anchor: welcome back. a quick reminder of our top stories. german lawmakers approved a resolution that describes the massacre of armenians by ottoman turks during world war i as a genocide. turkey is reacting angrily, and the turkish prime minister says this will damage relations between the two countries. and, u.s. presidential hopeful hillary clinton told voters donald trump is unfit for office. she also warned americans that her likely rival for the white house had a dangerously incoherent foreign policy. in business news, two key meetings wrapped up in austria.
all the details from our business desk. >> we start out with the ecb. the euro zone economies were showing positive signs of improvement earlier this year, but that was no reason to celebrate at the european central bank's meeting in vienna today. the president, mario draghi, warned growth could slow in the coming months. the 1.2 trillion euro bond buying program will continue, but mario draghi disappointed markets by holding back on fresh stimulus. >> the european central bank says current stimulus measures are boosting the economy for the 19 countries that use the euro. but it says they need more time to work before any new monetary tools are implemented. ecb president mario draghi says the bank will continue buying government bonds until at least march 2017, and its key interest rate remains unchanged at 0%. >> we decided to keep ecb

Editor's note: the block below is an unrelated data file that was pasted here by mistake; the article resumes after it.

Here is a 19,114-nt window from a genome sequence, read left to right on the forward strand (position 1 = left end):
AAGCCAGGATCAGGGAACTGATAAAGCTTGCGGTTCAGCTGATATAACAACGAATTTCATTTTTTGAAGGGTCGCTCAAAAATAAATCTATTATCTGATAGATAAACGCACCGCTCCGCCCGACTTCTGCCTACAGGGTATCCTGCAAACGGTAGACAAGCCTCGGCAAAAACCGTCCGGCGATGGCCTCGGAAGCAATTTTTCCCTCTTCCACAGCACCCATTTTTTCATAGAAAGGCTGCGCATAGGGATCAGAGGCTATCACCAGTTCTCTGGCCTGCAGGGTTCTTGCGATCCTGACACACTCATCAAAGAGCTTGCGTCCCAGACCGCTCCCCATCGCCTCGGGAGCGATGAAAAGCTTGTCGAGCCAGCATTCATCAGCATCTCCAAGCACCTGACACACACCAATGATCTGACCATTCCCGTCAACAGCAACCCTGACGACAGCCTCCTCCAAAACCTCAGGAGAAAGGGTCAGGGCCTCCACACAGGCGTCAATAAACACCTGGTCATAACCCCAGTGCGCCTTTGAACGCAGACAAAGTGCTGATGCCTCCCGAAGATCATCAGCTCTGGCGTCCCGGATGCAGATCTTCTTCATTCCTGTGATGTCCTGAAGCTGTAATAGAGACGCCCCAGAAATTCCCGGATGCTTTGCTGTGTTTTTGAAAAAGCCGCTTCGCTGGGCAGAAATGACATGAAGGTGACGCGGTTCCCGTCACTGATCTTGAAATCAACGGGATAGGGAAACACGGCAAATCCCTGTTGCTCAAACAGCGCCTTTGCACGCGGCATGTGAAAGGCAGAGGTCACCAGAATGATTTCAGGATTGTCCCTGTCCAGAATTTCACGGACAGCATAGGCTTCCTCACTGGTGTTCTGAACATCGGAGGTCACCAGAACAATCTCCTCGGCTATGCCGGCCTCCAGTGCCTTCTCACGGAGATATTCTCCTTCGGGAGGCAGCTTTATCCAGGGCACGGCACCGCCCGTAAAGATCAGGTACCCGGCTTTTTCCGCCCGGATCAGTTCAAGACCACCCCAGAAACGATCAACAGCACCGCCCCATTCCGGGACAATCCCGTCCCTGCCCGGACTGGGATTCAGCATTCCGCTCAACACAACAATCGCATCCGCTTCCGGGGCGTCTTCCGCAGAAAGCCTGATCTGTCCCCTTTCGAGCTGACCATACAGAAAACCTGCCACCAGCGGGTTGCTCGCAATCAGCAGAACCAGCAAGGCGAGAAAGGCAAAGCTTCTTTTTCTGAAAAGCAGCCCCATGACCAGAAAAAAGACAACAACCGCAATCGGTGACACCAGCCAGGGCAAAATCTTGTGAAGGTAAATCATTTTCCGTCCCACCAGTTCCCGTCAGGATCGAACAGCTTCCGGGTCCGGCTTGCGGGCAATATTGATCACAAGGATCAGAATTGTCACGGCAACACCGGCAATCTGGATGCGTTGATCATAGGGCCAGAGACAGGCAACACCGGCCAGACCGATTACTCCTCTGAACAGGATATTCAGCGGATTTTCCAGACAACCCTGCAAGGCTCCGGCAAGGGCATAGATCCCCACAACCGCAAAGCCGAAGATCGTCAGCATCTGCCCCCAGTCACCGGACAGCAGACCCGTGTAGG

interest rates unchanged. we continue to expect them to remain at present or lower levels for the next -- for an extended period of time. >> that banks will be given access to ultra-cheap loans for lending to businesses and households. and controversially, the ecb will start buying corporate bonds, the debts of private companies. the ecb chose not to give greece access to its cheap money yet, and says athens must tie up loose ends with international lenders first. only then will it waive requirements on the creditworthiness of its bonds. >> this is an ongoing discussion with the greek government. once the actions are implemented, the council will take a decision. >> athens is scrambling to comply. lawmakers on thursday approved a set of extra measures to qualify
for further bailout funds and cheap ecb loans. >> staying in vienna, the head of opec says the oil exporters group will not introduce a cap on production. the news comes after the organization's meeting in the austrian capital today, with global oversupply topping the agenda. the price of oil drop sharply on the news, with benchmark u.s. crude hitting $40 a barrel before climbing again. despite recently picking up from a 13-your bottom, the oil price is still too low for the industry. in a rare sign of unity, opec members agreed on who should be the next secretary-general. let's talk about ecb and oil now with our correspondent in new york. so, if we look at the oil price after the meeting, it actually went up again, then dropped, and bounced. what's going on there? >> well, to opec